Is it possible to make the lines parallel? Commented Dec 14, 2011 at 3:29
  • 1
    @JohnJamesSmith: yes, it is. See my updated answer. Commented Dec 14, 2011 at 4:04
  • @jamaicanworm: I've updated my answer with a second possible solution that could be of interest for you. Commented Dec 14, 2011 at 4:05
7

Here an example that I made a long time ago for texample.net You need only few modifications to get what you want.

% Mnemonic rule for matrix determinant 
% Author: Alain Matthes
\documentclass[]{article}
\usepackage[utf8]{inputenc}
\usepackage[upright]{fourier}
\usepackage{tikz}
\usetikzlibrary{matrix}
\usepackage{fullpage,amsmath}
\begin{document}

\tikzset{node style ge/.style={circle}}
det(M)=
$\left|
\begin{matrix}
    a_{11} & a_{12} & a_{13}  \\
    a_{21} & a_{22} & a_{23}  \\
    a_{31} & a_{32} & a_{33}  \\
\end{matrix}%
\right|$
=$\big(a_{11}a_{22}a_{33}+a_{21}a_{32}a_{13}+a_{31}a_{12}a_{33}\big)-\big(a_{13}a_{22}a_{31}+a_{23}a_{32}a_{11}+a_{33}a_{12}a_{31}\big)$

\begin{tikzpicture}[baseline=(A.center)]
  \tikzset{BarreStyle/.style =   {opacity=.4,line width=4 mm,line cap=round,color=#1}}
  \tikzset{SignePlus/.style  =   {above left,,opacity=1,circle,fill=#1!50}}
  \tikzset{SigneMoins/.style =   {below left,,opacity=1,circle,fill=#1!50}}
% les matrices
\matrix (A) [matrix of math nodes, nodes = {node style ge},,column sep=0 mm] 
{ a_{11} & a_{12} & a_{13}  \\
  a_{21} & a_{22} & a_{23}  \\
  a_{31} & a_{32} & a_{33}  \\
  a_{11} & a_{12} & a_{13}  \\
  a_{21} & a_{22} & a_{13  }\\
};

 \draw [BarreStyle=blue] (A-1-1.north west) node[SignePlus=blue] {$+$} to (A-3-3.south east) ;
 \draw [BarreStyle=blue] (A-2-1.north west) node[SignePlus=blue] {$+$} to (A-4-3.south east) ;
 \draw [BarreStyle=blue] (A-3-1.north west) node[SignePlus=blue] {$+$} to (A-5-3.south east) ;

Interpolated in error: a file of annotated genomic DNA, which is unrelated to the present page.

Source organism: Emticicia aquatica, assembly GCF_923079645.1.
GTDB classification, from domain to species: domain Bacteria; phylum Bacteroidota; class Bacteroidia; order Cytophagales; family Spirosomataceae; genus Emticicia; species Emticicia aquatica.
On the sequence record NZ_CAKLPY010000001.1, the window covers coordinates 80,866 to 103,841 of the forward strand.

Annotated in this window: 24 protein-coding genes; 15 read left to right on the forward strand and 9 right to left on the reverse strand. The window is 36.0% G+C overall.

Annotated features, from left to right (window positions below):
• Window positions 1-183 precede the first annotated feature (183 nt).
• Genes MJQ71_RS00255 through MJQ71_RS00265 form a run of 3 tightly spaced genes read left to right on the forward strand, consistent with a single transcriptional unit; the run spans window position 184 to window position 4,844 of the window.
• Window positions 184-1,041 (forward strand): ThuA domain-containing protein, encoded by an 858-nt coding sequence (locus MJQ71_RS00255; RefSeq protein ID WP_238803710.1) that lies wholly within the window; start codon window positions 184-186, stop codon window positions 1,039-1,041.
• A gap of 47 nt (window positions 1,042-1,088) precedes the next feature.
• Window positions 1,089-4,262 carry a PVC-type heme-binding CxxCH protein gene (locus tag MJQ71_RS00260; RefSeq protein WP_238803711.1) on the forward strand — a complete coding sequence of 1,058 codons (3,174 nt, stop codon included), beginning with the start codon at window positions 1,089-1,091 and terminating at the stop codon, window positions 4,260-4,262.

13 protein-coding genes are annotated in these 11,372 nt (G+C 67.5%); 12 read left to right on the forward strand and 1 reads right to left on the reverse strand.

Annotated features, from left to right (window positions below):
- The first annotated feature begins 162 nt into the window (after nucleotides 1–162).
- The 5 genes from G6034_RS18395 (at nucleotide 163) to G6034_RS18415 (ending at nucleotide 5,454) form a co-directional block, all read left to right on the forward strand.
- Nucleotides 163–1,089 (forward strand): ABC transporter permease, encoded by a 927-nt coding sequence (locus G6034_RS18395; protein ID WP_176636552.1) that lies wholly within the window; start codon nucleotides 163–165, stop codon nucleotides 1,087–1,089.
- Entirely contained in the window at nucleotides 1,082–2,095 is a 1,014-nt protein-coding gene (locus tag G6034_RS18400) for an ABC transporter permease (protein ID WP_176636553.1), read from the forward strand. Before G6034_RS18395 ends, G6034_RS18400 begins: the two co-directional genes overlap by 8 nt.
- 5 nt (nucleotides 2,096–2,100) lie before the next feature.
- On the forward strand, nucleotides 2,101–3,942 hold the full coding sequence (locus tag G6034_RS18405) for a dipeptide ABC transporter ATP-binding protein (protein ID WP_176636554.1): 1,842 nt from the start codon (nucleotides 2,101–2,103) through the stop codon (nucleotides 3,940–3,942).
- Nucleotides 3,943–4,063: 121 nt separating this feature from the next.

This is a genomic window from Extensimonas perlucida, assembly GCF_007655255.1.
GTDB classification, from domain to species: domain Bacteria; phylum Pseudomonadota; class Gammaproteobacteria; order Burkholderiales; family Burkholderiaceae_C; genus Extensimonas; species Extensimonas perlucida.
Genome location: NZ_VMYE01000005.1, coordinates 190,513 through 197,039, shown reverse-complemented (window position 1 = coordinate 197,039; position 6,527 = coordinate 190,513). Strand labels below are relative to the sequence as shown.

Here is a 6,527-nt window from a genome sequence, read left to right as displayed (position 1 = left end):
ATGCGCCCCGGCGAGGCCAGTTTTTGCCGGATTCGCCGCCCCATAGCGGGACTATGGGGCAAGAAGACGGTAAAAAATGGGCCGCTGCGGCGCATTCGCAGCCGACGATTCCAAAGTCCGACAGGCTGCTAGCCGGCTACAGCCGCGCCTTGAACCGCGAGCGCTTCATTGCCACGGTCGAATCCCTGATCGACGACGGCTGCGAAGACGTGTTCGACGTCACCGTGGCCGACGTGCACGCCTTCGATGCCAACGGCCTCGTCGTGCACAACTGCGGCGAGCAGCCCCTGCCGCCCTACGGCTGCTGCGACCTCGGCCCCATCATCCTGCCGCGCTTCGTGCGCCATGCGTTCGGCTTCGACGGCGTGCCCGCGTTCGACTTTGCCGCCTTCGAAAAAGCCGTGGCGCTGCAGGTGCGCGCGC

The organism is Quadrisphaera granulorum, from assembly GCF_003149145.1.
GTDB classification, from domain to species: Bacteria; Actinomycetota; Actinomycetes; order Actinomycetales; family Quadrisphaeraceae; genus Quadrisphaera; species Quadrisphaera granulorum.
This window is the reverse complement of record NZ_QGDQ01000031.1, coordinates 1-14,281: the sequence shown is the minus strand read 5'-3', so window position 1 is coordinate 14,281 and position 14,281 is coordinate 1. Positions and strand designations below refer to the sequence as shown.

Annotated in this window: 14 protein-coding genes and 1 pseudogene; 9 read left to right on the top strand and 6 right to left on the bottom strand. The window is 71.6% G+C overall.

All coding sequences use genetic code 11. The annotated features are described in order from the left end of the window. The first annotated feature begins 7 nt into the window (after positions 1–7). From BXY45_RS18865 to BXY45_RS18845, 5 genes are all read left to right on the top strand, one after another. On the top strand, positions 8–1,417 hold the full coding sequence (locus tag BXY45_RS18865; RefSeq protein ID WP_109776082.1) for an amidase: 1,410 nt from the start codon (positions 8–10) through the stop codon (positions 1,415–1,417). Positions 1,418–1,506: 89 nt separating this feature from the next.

\draw [BarreStyle=red]  (A-3-1.south west) node[SigneMoins=red] {$-$} to (A-1-3.north east);
 \draw [BarreStyle=red]  (A-4-1.south west) node[SigneMoins=red] {$-$} to (A-2-3.north east);
 \draw [BarreStyle=red]  (A-5-1.south west) node[SigneMoins=red] {$-$} to (A-3-3.north east);
\end{tikzpicture}

\end{document}

enter image description here

6

The same with psmatrix. Run it with xelatex

\documentclass{article}
\usepackage{pst-node}
\begin{document}

\[ \begin{psmatrix}[colsep=2mm,rowsep=2mm]
E_1 & = & [name=A]x_1^1 & x_1^2 & x_1^3 & \ldots \\
E_2 & = & x_2^1 & x_2^2 & x_2^3 & \ldots \\
E_3 & = & x_3^1 & x_3^2 & [name=B]x_3^3 & \ldots \\
\ldots 
\end{psmatrix}  \]
\psset{arrows=-D>,arrowscale=1.5,nodesep=-1.5em,linewidth=0.5pt}
\pcline(!\psGetNodeCenter{A} A.x 0.01 add A.y 0.01 add)(A)
\ncline{1,4}{2,3}\ncline{1,5}{3,3}\ncline{2,5}{3,4}
\pcline(!\psGetNodeCenter{B} B.x 0.01 add B.y 0.01 add)(B)

\end{document}

enter image description here

2

With {NiceMatrix} of the package nicematrix. The arrows are parallel.

\documentclass{article}
\usepackage{nicematrix,tikz}

\begin{document}    

\renewcommand{\arraystretch}{1.6}
$\begin{NiceMatrix}
E_1 & = & x_{1}^{1} & x_{1}^{2} & x_{1}^{3}  & \cdots \\
E_2 & = & x_{2}^{1} & x_{2}^{2} & x_{2}^{3}  & \cdots \\
E_3 & = & x_{3}^{1} & x_{3}^{2} & x_{3}^{3}  & \cdots \\
\CodeAfter
  \begin{tikzpicture}
    \draw [->] (1-|4) -- (2-|3) ;
    \draw [->] (1-|5) -- (3-|3) ;
    \draw [->] (1-|6) -- (4-|3) ;
    \draw [->] (2-|6) -- (4-|4) ;
    \draw [->] (3-|6) -- (4-|5) ;
  \end{tikzpicture}
\end{NiceMatrix}$

\end{document}

You need several compilations (because nicematrix uses PGF/Tikz nodes under the hood).

Output of the above code